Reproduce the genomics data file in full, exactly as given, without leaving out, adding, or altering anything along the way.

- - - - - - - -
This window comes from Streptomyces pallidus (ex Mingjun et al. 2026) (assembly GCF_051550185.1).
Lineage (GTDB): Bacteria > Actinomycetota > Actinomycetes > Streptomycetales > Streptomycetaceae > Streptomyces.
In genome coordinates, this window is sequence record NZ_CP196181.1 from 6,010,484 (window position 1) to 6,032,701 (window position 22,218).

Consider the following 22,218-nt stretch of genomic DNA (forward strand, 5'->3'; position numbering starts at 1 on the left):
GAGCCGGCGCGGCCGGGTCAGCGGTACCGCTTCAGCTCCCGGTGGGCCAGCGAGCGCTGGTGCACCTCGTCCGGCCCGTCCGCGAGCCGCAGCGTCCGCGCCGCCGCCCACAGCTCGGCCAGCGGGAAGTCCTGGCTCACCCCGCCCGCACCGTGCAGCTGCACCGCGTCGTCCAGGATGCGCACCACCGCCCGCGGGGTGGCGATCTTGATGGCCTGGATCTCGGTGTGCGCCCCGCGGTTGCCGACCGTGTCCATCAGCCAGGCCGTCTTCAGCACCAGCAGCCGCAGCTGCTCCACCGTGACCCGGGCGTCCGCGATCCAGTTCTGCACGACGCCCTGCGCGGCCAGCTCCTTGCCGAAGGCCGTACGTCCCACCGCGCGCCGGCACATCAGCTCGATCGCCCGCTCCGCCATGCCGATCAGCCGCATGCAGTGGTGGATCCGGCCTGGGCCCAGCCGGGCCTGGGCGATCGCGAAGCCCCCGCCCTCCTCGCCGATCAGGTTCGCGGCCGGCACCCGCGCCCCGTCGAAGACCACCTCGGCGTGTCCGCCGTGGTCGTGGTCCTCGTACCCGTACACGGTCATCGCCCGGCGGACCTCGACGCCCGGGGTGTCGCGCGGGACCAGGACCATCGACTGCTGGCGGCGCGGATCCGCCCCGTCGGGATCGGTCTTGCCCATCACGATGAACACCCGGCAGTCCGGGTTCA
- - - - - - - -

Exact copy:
This window comes from Streptomyces pallidus (ex Mingjun et al. 2026) (assembly GCF_051550185.1).
Lineage (GTDB): Bacteria > Actinomycetota > Actinomycetes > Streptomycetales > Streptomycetaceae > Streptomyces.
In genome coordinates, this window is sequence record NZ_CP196181.1 from 6,010,484 (window position 1) to 6,032,701 (window position 22,218).

Consider the following 22,218-nt stretch of genomic DNA (forward strand, 5'->3'; position numbering starts at 1 on the left):
GAGCCGGCGCGGCCGGGTCAGCGGTACCGCTTCAGCTCCCGGTGGGCCAGCGAGCGCTGGTGCACCTCGTCCGGCCCGTCCGCGAGCCGCAGCGTCCGCGCCGCCGCCCACAGCTCGGCCAGCGGGAAGTCCTGGCTCACCCCGCCCGCACCGTGCAGCTGCACCGCGTCGTCCAGGATGCGCACCACCGCCCGCGGGGTGGCGATCTTGATGGCCTGGATCTCGGTGTGCGCCCCGCGGTTGCCGACCGTGTCCATCAGCCAGGCCGTCTTCAGCACCAGCAGCCGCAGCTGCTCCACCGTGACCCGGGCGTCCGCGATCCAGTTCTGCACGACGCCCTGCGCGGCCAGCTCCTTGCCGAAGGCCGTACGTCCCACCGCGCGCCGGCACATCAGCTCGATCGCCCGCTCCGCCATGCCGATCAGCCGCATGCAGTGGTGGATCCGGCCTGGGCCCAGCCGGGCCTGGGCGATCGCGAAGCCCCCGCCCTCCTCGCCGATCAGGTTCGCGGCCGGCACCCGCGCCCCGTCGAAGACCACCTCGGCGTGTCCGCCGTGGTCGTGGTCCTCGTACCCGTACACGGTCATCGCCCGGCGGACCTCGACGCCCGGGGTGTCGCGCGGGACCAGGACCATCGACTGCTGGCGGCGCGGATCCGCCCCGTCGGGATCGGTCTTGCCCATCACGATGAACACCCGGCAGTCCGGGTTCA